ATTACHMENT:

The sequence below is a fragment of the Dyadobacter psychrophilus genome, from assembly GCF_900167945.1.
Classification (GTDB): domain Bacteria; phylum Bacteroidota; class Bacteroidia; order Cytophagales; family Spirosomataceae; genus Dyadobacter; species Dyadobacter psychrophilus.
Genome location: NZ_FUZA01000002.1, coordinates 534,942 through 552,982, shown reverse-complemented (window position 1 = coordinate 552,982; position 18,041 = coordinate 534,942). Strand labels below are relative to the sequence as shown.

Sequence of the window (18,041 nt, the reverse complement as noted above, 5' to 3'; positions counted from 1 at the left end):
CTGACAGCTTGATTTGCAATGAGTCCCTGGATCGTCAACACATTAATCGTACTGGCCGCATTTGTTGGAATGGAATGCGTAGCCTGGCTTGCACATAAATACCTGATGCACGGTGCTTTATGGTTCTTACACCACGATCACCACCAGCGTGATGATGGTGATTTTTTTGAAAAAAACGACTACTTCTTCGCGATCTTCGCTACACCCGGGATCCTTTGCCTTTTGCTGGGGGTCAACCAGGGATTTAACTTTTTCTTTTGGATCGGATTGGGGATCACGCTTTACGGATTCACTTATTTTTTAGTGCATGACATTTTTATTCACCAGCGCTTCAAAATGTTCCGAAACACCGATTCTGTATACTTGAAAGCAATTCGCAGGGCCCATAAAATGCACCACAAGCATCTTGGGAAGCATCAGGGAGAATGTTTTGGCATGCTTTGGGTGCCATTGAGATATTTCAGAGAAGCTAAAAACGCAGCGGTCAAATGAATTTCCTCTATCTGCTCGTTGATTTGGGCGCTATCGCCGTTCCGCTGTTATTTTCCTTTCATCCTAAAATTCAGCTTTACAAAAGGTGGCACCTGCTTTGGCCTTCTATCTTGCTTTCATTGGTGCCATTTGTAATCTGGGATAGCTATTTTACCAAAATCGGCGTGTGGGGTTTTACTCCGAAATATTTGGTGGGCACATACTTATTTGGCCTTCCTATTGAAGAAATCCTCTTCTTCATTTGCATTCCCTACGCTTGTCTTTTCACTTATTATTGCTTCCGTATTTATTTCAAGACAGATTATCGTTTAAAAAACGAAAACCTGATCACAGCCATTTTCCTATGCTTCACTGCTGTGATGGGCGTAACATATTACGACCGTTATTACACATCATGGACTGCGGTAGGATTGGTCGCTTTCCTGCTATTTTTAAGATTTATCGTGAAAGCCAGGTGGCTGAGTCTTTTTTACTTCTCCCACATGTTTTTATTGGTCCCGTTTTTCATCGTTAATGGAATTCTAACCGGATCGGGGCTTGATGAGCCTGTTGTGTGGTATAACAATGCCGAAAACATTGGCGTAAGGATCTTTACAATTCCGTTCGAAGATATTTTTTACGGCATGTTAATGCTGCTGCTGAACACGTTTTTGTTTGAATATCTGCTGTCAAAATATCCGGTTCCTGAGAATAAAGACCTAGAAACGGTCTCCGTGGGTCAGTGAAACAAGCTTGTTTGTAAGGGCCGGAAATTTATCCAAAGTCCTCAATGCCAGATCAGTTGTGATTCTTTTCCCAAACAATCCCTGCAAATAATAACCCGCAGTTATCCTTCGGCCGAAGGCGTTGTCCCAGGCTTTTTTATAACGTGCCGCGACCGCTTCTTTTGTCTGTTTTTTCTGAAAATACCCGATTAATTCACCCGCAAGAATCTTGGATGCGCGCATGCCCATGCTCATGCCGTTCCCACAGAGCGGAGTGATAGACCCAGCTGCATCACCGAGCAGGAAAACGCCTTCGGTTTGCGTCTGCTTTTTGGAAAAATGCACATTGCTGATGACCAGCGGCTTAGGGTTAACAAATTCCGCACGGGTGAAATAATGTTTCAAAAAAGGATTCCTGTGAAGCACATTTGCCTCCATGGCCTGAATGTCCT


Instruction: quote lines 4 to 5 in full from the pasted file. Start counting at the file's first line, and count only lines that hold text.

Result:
Sequence of the window (18,041 nt, the reverse complement as noted above, 5' to 3'; positions counted from 1 at the left end):
CTGACAGCTTGATTTGCAATGAGTCCCTGGATCGTCAACACATTAATCGTACTGGCCGCATTTGTTGGAATGGAATGCGTAGCCTGGCTTGCACATAAATACCTGATGCACGGTGCTTTATGGTTCTTACACCACGATCACCACCAGCGTGATGATGGTGATTTTTTTGAAAAAAACGACTACTTCTTCGCGATCTTCGCTACACCCGGGATCCTTTGCCTTTTGCTGGGGGTCAACCAGGGATTTAACTTTTTCTTTTGGATCGGATTGGGGATCACGCTTTACGGATTCACTTATTTTTTAGTGCATGACATTTTTATTCACCAGCGCTTCAAAATGTTCCGAAACACCGATTCTGTATACTTGAAAGCAATTCGCAGGGCCCATAAAATGCACCACAAGCATCTTGGGAAGCATCAGGGAGAATGTTTTGGCATGCTTTGGGTGCCATTGAGATATTTCAGAGAAGCTAAAAACGCAGCGGTCAAATGAATTTCCTCTATCTGCTCGTTGATTTGGGCGCTATCGCCGTTCCGCTGTTATTTTCCTTTCATCCTAAAATTCAGCTTTACAAAAGGTGGCACCTGCTTTGGCCTTCTATCTTGCTTTCATTGGTGCCATTTGTAATCTGGGATAGCTATTTTACCAAAATCGGCGTGTGGGGTTTTACTCCGAAATATTTGGTGGGCACATACTTATTTGGCCTTCCTATTGAAGAAATCCTCTTCTTCATTTGCATTCCCTACGCTTGTCTTTTCACTTATTATTGCTTCCGTATTTATTTCAAGACAGATTATCGTTTAAAAAACGAAAACCTGATCACAGCCATTTTCCTATGCTTCACTGCTGTGATGGGCGTAACATATTACGACCGTTATTACACATCATGGACTGCGGTAGGATTGGTCGCTTTCCTGCTATTTTTAAGATTTATCGTGAAAGCCAGGTGGCTGAGTCTTTTTTACTTCTCCCACATGTTTTTATTGGTCCCGTTTTTCATCGTTAATGGAATTCTAACCGGATCGGGGCTTGATGAGCCTGTTGTGTGGTATAACAATGCCGAAAACATTGGCGTAAGGATCTTTACAATTCCGTTCGAAGATATTTTTTACGGCATGTTAATGCTGCTGCTGAACACGTTTTTGTTTGAATATCTGCTGTCAAAATATCCGGTTCCTGAGAATAAAGACCTAGAAACGGTCTCCGTGGGTCAGTGAAACAAGCTTGTTTGTAAGGGCCGGAAATTTATCCAAAGTCCTCAATGCCAGATCAGTTGTGATTCTTTTCCCAAACAATCCCTGCAAATAATAACCCGCAGTTATCCTTCGGCCGAAGGCGTTGTCCCAGGCTTTTTTATAACGTGCCGCGACCGCTTCTTTTGTCTGTTTTTTCTGAAAATACCCGATTAATTCACCCGCAAGAATCTTGGATGCGCGCATGCCCATGCTCATGCCGTTCCCACAGAGCGGAGTGATAGACCCAGCTGCATCACCGAGCAGGAAAACGCCTTCGGTTTGCGTCTGCTTTTTGGAAAAATGCACATTGCTGATGACCAGCGGCTTAGGGTTAACAAATTCCGCACGGGTGAAATAATGTTTCAAAAAAGGATTCCTGTGAAGCACATTTGCCTCCATGGCCTGAATGTCCT